If Rick Scott got an order from Mitt Romney to temper his cheery talk about the Florida economy, it clearly didn’t take. The Republican governor proudly boasted that his state was booming in a speech in front of Latino officials just hours before President Obama was scheduled to speak at the same event.
“Our state is doing extremely well,” Scott told the NALEO conference, which was held in Florida. “We still have 800,000 people out of work, but we’re changing it. Tourism is way up, jobs are up, housing prices are staying stable. If you want to buy a house, now is the time. “
He noted that Florida’s unemployment rate had gone down significantly in recent months after suffering the worst effects of the 2008 housing collapse.
“We’ve had the biggest drop in unemployment of any state but one in the last seventeen months,” Scott bragged. He went on to boast that local businesses were becoming more competitive as well relative to states like Texas.
Bloomberg reported this week that Romney’s campaign had pressured Scott to stop talking about how great the economy was doing as it conflicted with his message that the country was still in the doldrums under Obama’s leadership. Romney and Scott have both denied there was any discussion of toning down the rosy talk on jobs.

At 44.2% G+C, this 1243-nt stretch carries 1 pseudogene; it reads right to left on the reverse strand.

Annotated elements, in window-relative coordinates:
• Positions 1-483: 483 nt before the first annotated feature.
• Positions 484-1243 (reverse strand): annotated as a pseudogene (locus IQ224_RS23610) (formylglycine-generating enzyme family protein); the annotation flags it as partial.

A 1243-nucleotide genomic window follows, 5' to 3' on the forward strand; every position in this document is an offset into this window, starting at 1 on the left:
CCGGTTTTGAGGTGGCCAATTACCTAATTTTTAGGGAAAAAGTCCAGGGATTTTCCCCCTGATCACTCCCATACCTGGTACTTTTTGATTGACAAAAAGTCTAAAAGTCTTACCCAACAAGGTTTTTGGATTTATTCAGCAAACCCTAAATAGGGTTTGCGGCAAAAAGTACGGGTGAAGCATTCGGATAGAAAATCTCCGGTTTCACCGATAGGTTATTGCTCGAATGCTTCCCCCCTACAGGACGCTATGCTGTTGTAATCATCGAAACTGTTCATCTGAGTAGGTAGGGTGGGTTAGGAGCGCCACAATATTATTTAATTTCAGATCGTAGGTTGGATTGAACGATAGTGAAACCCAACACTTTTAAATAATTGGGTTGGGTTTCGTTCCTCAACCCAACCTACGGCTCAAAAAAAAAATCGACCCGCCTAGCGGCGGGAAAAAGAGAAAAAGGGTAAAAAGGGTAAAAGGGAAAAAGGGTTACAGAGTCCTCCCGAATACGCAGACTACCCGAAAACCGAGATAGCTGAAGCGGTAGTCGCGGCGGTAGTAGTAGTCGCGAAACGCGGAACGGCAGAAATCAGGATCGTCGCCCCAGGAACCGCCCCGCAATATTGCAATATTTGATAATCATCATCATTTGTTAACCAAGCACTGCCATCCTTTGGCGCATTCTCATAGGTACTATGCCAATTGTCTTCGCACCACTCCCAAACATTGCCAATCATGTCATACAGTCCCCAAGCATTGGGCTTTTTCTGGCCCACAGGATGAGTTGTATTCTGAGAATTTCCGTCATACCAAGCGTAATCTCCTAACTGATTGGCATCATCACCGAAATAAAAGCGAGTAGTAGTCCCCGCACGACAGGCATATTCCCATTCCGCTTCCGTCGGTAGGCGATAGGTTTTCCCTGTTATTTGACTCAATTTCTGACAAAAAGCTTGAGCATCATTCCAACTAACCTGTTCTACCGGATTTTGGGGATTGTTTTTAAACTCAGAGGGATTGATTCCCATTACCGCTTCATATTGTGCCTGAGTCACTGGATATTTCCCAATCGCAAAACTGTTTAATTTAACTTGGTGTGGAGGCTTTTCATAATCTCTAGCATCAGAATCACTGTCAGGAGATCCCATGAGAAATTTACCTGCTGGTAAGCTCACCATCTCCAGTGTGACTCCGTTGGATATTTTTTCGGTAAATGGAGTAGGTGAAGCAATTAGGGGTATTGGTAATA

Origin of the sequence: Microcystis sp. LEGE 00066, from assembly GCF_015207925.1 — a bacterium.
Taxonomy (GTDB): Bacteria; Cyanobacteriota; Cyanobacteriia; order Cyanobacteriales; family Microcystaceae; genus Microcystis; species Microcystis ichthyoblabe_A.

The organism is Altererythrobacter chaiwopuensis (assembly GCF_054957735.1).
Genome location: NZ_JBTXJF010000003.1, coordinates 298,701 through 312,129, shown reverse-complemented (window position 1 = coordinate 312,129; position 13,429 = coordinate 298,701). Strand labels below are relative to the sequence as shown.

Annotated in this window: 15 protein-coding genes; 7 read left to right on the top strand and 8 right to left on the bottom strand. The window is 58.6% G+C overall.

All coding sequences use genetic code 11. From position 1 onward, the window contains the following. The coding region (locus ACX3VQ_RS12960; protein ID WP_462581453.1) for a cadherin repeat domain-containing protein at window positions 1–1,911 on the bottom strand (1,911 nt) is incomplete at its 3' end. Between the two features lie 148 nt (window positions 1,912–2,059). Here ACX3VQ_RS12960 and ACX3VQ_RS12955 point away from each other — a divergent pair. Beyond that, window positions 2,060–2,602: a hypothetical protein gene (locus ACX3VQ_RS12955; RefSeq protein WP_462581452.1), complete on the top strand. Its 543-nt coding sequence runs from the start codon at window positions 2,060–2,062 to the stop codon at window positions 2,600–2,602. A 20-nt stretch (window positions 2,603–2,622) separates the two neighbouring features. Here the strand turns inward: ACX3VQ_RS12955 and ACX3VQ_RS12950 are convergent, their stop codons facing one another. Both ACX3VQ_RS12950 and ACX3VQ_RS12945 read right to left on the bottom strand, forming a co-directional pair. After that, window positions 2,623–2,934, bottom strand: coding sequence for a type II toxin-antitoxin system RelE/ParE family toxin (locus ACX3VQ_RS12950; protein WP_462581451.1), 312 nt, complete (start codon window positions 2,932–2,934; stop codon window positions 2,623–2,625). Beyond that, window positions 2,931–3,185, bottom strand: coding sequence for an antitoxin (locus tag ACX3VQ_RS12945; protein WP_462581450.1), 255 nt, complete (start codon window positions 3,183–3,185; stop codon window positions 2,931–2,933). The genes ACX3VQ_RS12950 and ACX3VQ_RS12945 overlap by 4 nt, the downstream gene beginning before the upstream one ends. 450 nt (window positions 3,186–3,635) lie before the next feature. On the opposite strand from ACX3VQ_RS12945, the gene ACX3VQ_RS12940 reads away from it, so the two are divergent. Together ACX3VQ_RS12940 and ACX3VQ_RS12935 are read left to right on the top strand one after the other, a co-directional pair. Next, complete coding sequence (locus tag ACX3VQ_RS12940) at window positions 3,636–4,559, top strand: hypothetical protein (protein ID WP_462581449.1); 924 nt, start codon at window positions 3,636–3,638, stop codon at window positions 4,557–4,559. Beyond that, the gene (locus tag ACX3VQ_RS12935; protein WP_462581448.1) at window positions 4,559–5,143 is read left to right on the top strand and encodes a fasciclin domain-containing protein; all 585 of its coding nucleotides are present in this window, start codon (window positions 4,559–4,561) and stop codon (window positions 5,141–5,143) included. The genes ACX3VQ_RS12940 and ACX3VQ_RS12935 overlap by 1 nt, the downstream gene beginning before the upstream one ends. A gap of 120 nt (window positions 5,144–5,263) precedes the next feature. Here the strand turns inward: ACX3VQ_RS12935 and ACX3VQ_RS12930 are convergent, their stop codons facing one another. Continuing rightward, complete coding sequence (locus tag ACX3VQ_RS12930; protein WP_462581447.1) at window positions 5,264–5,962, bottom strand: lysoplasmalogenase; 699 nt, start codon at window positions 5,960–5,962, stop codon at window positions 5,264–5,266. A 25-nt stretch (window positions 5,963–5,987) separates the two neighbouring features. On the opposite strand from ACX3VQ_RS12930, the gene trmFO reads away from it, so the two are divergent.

Scott is one of a number of Republican governors in swing states who have proudly claimed credit for an improving economy, a message that clashes heavily in tone and substance with Romney’s more doom and gloom pronouncements.
Benjy Sarlin is a reporter for Talking Points Memo and co-writes the campaign blog, TPM2012. He previously reported for The Daily Beast/Newsweek as their Washington Correspondent and covered local politics for the New York Sun.